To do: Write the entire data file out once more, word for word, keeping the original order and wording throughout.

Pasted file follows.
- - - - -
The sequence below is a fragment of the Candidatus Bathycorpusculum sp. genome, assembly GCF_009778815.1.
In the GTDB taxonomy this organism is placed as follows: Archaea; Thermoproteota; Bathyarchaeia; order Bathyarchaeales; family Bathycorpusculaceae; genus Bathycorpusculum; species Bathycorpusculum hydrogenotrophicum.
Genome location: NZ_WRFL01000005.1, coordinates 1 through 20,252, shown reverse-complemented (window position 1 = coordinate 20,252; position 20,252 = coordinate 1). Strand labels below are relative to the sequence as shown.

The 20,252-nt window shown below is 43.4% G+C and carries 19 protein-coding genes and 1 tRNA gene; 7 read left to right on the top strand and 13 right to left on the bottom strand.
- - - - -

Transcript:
The sequence below is a fragment of the Candidatus Bathycorpusculum sp. genome, assembly GCF_009778815.1.
In the GTDB taxonomy this organism is placed as follows: Archaea; Thermoproteota; Bathyarchaeia; order Bathyarchaeales; family Bathycorpusculaceae; genus Bathycorpusculum; species Bathycorpusculum hydrogenotrophicum.
Genome location: NZ_WRFL01000005.1, coordinates 1 through 20,252, shown reverse-complemented (window position 1 = coordinate 20,252; position 20,252 = coordinate 1). Strand labels below are relative to the sequence as shown.

The 20,252-nt window shown below is 43.4% G+C and carries 19 protein-coding genes and 1 tRNA gene; 7 read left to right on the top strand and 13 right to left on the bottom strand.